Arsenal suffered their first defeat to Stoke City, their old bête noire, in five Premier League meetings here, but this was different to those we used to see. This time, they were not carved up by kick-and-rush but by a slick move that, just like those long throws in the days of Rory Delap, badly exposed the inherent weaknesses in Arsene Wenger’s team.
Wenger felt aggrieved at full time, having seen an Alexandre Lacazette goal disallowed for offside, but Stoke were good value for their win. The decisive win came from the excellent Jese Rodriguez, a Real Madrid academy graduate handed his debut after arriving on loan from Pairs Saint-Germain earlier this week.
This was Stoke’s first home game of their tenth Premier League season and they met the club on the end of their most memorable top-flight matches. Back in the Tony Pulis days, meetings between these two clubs pitted direct, route-one football against expansive, technical play and, especially on those famed ‘wet and windy nights’, it was usually score one for the old school.
Those encounters revived a rivalry that has existed since the early 1970s, with the mistaken identity of an ice-cream seller at its root, but recent meetings have been more sedate. Here, Arsenal met a Stoke side that, three years on from Hughes’ appointment, is still searching for a new defined identity. The club’s increasingly disgruntled supporters began the day hoping that a certain new signing would go some way to achieving that.
Jese and Stoke began with a sign of things to come. After being fed by fellow summer signing Darren Fletcher, he evaded Shkodran Mustafi’s limp tackle and ran through one-on-one only to shoot at the legs of the onrushing Petr Cech. This first glimpse of his talents was warmly received by the home support, but Stoke’s early momentum ebbed away and Arsenal began to enjoy more of the ball.
The visitors seemed to find particular joy down Stoke’s right-hand side, where striker Mame Biram Diouf was again deployed as a right wing-back. Arsenal’s best chance of the half duly came in that area of the pitch when Danny Welbeck found enough space to test Jack Butland’s reactions and force a fine save. It was the best moment of a fine game for the goalkeeper.
When Stoke threatened, it came on the counter and particularly through Jese, who looked eager to make an impression from the first minute. After the clearance of one Arsenal corner, he broke at pace, eliminating three opponents with ease while making a brilliant solo run to the byline. Alex Oxlade-Chamberlain, Granit Xhaka and Hector Bellerin were all left in Spaniard’s dust, but his fellow new arrival Eric Maxim Choupo-Moting could not convert the resulting cross, scuffing his effort into Cech’s arms.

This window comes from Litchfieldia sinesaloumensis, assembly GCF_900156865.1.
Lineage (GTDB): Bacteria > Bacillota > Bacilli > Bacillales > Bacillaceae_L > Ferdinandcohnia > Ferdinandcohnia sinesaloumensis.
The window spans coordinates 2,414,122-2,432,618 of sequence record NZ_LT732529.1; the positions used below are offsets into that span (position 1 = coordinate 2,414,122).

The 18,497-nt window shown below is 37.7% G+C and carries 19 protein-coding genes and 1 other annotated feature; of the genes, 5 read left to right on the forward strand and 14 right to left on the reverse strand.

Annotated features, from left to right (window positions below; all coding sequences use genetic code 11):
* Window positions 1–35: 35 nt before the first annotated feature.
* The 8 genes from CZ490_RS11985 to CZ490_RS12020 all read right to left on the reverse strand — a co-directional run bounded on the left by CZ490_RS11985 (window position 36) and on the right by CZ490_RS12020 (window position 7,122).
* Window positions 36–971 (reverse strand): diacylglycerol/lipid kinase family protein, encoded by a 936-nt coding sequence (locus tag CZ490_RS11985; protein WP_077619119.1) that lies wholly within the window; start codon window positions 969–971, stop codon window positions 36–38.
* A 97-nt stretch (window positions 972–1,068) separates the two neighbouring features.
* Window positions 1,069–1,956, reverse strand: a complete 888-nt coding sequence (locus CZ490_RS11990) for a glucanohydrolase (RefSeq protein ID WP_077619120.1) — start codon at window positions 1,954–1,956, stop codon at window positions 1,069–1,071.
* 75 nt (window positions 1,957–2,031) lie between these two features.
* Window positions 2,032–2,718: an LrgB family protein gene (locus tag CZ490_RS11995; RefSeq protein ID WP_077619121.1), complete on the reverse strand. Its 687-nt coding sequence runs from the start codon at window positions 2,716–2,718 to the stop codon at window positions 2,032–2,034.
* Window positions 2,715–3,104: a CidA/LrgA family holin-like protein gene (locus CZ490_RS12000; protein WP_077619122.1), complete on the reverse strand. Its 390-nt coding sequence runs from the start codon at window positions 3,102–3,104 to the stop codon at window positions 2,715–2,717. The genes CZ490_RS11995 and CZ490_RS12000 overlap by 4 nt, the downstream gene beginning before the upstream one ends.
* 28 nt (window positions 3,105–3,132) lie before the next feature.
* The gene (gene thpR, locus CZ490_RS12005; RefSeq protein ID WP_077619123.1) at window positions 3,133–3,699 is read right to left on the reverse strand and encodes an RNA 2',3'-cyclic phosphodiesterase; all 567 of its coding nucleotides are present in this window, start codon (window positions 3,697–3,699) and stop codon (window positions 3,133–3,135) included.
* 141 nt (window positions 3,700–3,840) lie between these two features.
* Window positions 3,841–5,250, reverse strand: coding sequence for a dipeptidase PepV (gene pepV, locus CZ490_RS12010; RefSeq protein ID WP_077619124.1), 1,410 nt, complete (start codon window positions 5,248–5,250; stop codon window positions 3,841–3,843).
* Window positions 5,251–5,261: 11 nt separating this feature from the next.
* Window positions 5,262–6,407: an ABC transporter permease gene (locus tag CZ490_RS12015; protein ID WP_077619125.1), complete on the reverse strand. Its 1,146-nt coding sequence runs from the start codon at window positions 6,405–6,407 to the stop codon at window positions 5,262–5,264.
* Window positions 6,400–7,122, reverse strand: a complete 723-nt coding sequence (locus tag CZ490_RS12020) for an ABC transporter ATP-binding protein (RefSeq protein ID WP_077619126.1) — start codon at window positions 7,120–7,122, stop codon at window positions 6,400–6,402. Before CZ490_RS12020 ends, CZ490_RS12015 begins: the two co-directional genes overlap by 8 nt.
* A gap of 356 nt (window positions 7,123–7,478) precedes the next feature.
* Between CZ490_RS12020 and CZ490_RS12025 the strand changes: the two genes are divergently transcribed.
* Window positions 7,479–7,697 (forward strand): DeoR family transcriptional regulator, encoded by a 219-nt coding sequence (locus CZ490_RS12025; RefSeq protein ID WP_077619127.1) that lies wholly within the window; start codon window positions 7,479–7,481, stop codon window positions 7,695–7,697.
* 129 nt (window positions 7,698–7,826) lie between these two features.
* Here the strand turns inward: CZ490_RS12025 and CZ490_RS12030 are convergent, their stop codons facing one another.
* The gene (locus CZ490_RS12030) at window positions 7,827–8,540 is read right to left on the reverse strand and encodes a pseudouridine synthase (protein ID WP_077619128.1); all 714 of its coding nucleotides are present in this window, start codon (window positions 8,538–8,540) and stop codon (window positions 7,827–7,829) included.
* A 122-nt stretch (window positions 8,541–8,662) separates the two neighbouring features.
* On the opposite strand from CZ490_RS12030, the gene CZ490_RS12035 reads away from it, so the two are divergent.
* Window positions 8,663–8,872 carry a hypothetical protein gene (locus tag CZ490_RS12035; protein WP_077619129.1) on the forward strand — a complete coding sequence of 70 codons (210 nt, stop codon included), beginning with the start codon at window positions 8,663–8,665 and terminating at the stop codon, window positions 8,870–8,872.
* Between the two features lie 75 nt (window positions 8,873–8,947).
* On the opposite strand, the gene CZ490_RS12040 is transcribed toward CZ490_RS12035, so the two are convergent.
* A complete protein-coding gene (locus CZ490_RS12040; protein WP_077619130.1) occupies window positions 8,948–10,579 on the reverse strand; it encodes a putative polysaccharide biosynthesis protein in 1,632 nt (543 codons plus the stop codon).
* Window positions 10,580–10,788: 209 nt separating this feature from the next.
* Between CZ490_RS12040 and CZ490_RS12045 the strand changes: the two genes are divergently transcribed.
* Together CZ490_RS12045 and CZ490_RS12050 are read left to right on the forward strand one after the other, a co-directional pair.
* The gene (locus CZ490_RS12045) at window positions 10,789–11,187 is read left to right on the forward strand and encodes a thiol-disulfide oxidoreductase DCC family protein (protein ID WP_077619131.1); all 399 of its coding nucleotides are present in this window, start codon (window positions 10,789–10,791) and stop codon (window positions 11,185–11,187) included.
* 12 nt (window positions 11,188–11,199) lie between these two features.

What began as an open and engaging affair slowly started to tighten up and each side’s next chance to break the deadlock came from a set-piece. First, Ramsey, back at the site of his infamous leg break, sought to silence the boo boys by connecting with Mesut Ozil’s free-kick at the far post, but Butland was out to block with his body. At the other end, Stoke captain Ryan Shawcross should have found the target with a header after Choupo-Moting’s cut-back from a Diouf throw, but his effort went over.
The remainder of the first half petered out but Stoke began the second with a bang. The winning goal started with a loose pass by Xhaka, which led to Jese being fed the ball in his own half. The winger embarked on yet another adventurous run at the Arsenal backline. After slipping the ball to Saido Berahino, on for the injured Xherdan Shaqiri, Jese then darted in front of Nacho Monreal and collected the return pass. A moment’s hesitation from his compatriot gave him the space he needed to angle a tidy finish past Cech. It was a fine goal.
Arsenal went in search of a response and a raft of half chances followed. Kurt Zouma, otherwise excellent on his home debut, was fortunate not to concede a penalty after appearing to handle a Ramsey cut-back and Butland’s excellent display could easily have been blemished when he failed to cleanly collect a Bellerin shot.
The best opportunities however, like in the first half, fell to Welbeck. First, he looped a header harmlessly over Butland’s bar despite having time and space to direct his effort. Then, after being neatly slipped through by Olivier Giroud, he dallied and saw his lofted effort turned away by Butland. Welbeck’s fellow forward and Arsenal’s record signing, Lacazette, fared no better, miscuing from six yards out and then seeing his a powerful effort ruled out for offside. The £46.5m signing's foot appeared to be marginally beyond Stoke's last defender.
Stoke posed no threat themselves after going ahead, save when Berahino stole a yard on Monreal to meet an Erik Pieters cross and head powerfully into the ground, forcing Cech to palm the effort over. Hughes’ side were more than happy to let their guests toil in search of an equaliser and toil they did, with Butland on hand to collect every time Arsenal thought they had an opening. In the end, Arsenal had no choice but hope their big man could get a head on it. Giroud connected with a late header but it slipped wide. They were out of ideas and leaving empty-handed.
Stoke City (3-4-2-1): Butland; Zouma, Shawcross, Cameron; Diouf, Allen, Fletcher, Pieters (Martins-Indi 89); Shaqiri (Berahino 25), Jese (Ramadan 71); Choupo-Moting.
Substitutes not used: Grant, Johnson, Crouch, Bojan.
Arsenal (3-4-2-1): Cech; Mustafi, Monreal, Kolasinac (Giroud 66); Bellerin, Ramsey, Xhaka (Iwobi 79), Oxlade-Chamberlain; Ozil, Welbeck; Lacazette (Walcott 78).
Substitutes not used: Ospina, Mertesacker, Coquelin, Elneny.
Referee: Andre Marriner (West Midlands)